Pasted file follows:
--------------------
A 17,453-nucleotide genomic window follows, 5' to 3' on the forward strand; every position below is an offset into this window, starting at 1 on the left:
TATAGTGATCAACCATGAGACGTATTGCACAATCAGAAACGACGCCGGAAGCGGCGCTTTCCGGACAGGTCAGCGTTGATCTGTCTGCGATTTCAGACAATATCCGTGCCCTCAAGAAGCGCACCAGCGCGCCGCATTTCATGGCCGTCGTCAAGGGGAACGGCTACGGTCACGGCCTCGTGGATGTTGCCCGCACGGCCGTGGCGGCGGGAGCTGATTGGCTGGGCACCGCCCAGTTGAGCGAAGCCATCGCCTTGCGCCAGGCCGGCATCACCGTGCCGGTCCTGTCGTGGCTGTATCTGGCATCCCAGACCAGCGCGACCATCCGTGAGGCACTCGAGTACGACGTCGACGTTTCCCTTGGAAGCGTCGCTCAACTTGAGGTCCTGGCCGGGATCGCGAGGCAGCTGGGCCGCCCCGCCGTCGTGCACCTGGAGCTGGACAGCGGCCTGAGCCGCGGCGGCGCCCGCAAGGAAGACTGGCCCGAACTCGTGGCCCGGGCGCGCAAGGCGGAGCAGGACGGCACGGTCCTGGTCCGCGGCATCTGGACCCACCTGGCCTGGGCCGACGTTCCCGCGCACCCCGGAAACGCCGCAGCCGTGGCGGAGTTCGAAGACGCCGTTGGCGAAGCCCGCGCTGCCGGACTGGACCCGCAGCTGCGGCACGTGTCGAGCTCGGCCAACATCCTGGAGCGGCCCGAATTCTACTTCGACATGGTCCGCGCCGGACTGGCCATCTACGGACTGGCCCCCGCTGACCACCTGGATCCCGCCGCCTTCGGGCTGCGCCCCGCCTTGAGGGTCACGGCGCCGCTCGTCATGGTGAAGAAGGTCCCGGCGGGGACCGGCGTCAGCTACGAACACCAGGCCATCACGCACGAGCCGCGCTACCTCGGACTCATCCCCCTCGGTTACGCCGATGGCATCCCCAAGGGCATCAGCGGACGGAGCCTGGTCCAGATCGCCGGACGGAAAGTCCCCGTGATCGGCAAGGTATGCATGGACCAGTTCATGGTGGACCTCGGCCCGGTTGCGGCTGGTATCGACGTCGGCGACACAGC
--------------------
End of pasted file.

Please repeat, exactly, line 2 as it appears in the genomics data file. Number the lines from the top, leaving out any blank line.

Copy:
TATAGTGATCAACCATGAGACGTATTGCACAATCAGAAACGACGCCGGAAGCGGCGCTTTCCGGACAGGTCAGCGTTGATCTGTCTGCGATTTCAGACAATATCCGTGCCCTCAAGAAGCGCACCAGCGCGCCGCATTTCATGGCCGTCGTCAAGGGGAACGGCTACGGTCACGGCCTCGTGGATGTTGCCCGCACGGCCGTGGCGGCGGGAGCTGATTGGCTGGGCACCGCCCAGTTGAGCGAAGCCATCGCCTTGCGCCAGGCCGGCATCACCGTGCCGGTCCTGTCGTGGCTGTATCTGGCATCCCAGACCAGCGCGACCATCCGTGAGGCACTCGAGTACGACGTCGACGTTTCCCTTGGAAGCGTCGCTCAACTTGAGGTCCTGGCCGGGATCGCGAGGCAGCTGGGCCGCCCCGCCGTCGTGCACCTGGAGCTGGACAGCGGCCTGAGCCGCGGCGGCGCCCGCAAGGAAGACTGGCCCGAACTCGTGGCCCGGGCGCGCAAGGCGGAGCAGGACGGCACGGTCCTGGTCCGCGGCATCTGGACCCACCTGGCCTGGGCCGACGTTCCCGCGCACCCCGGAAACGCCGCAGCCGTGGCGGAGTTCGAAGACGCCGTTGGCGAAGCCCGCGCTGCCGGACTGGACCCGCAGCTGCGGCACGTGTCGAGCTCGGCCAACATCCTGGAGCGGCCCGAATTCTACTTCGACATGGTCCGCGCCGGACTGGCCATCTACGGACTGGCCCCCGCTGACCACCTGGATCCCGCCGCCTTCGGGCTGCGCCCCGCCTTGAGGGTCACGGCGCCGCTCGTCATGGTGAAGAAGGTCCCGGCGGGGACCGGCGTCAGCTACGAACACCAGGCCATCACGCACGAGCCGCGCTACCTCGGACTCATCCCCCTCGGTTACGCCGATGGCATCCCCAAGGGCATCAGCGGACGGAGCCTGGTCCAGATCGCCGGACGGAAAGTCCCCGTGATCGGCAAGGTATGCATGGACCAGTTCATGGTGGACCTCGGCCCGGTTGCGGCTGGTATCGACGTCGGCGACACAGC